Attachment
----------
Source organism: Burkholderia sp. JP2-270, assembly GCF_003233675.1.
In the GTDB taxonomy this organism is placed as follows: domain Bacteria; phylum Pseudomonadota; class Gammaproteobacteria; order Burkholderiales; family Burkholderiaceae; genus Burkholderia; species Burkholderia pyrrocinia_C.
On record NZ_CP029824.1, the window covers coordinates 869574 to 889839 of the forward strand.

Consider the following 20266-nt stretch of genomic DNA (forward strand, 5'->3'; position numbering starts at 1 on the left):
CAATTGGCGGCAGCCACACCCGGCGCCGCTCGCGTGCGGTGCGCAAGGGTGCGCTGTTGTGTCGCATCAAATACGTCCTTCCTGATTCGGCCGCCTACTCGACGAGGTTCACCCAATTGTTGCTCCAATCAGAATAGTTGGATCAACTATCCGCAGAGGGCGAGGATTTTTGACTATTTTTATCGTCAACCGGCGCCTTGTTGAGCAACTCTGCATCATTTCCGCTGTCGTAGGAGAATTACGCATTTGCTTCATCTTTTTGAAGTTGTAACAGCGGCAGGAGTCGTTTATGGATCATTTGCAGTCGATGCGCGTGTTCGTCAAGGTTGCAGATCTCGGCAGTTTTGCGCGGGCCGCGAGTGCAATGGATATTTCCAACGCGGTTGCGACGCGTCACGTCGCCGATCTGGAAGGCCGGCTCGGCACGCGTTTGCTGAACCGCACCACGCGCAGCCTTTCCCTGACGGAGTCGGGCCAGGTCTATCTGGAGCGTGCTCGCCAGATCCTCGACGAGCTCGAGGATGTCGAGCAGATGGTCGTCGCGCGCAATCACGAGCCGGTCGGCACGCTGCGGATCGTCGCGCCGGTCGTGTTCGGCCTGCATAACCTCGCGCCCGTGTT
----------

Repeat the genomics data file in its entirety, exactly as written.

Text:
Source organism: Burkholderia sp. JP2-270, assembly GCF_003233675.1.
In the GTDB taxonomy this organism is placed as follows: domain Bacteria; phylum Pseudomonadota; class Gammaproteobacteria; order Burkholderiales; family Burkholderiaceae; genus Burkholderia; species Burkholderia pyrrocinia_C.
On record NZ_CP029824.1, the window covers coordinates 869574 to 889839 of the forward strand.

Consider the following 20266-nt stretch of genomic DNA (forward strand, 5'->3'; position numbering starts at 1 on the left):
CAATTGGCGGCAGCCACACCCGGCGCCGCTCGCGTGCGGTGCGCAAGGGTGCGCTGTTGTGTCGCATCAAATACGTCCTTCCTGATTCGGCCGCCTACTCGACGAGGTTCACCCAATTGTTGCTCCAATCAGAATAGTTGGATCAACTATCCGCAGAGGGCGAGGATTTTTGACTATTTTTATCGTCAACCGGCGCCTTGTTGAGCAACTCTGCATCATTTCCGCTGTCGTAGGAGAATTACGCATTTGCTTCATCTTTTTGAAGTTGTAACAGCGGCAGGAGTCGTTTATGGATCATTTGCAGTCGATGCGCGTGTTCGTCAAGGTTGCAGATCTCGGCAGTTTTGCGCGGGCCGCGAGTGCAATGGATATTTCCAACGCGGTTGCGACGCGTCACGTCGCCGATCTGGAAGGCCGGCTCGGCACGCGTTTGCTGAACCGCACCACGCGCAGCCTTTCCCTGACGGAGTCGGGCCAGGTCTATCTGGAGCGTGCTCGCCAGATCCTCGACGAGCTCGAGGATGTCGAGCAGATGGTCGTCGCGCGCAATCACGAGCCGGTCGGCACGCTGCGGATCGTCGCGCCGGTCGTGTTCGGCCTGCATAACCTCGCGCCCGTGTT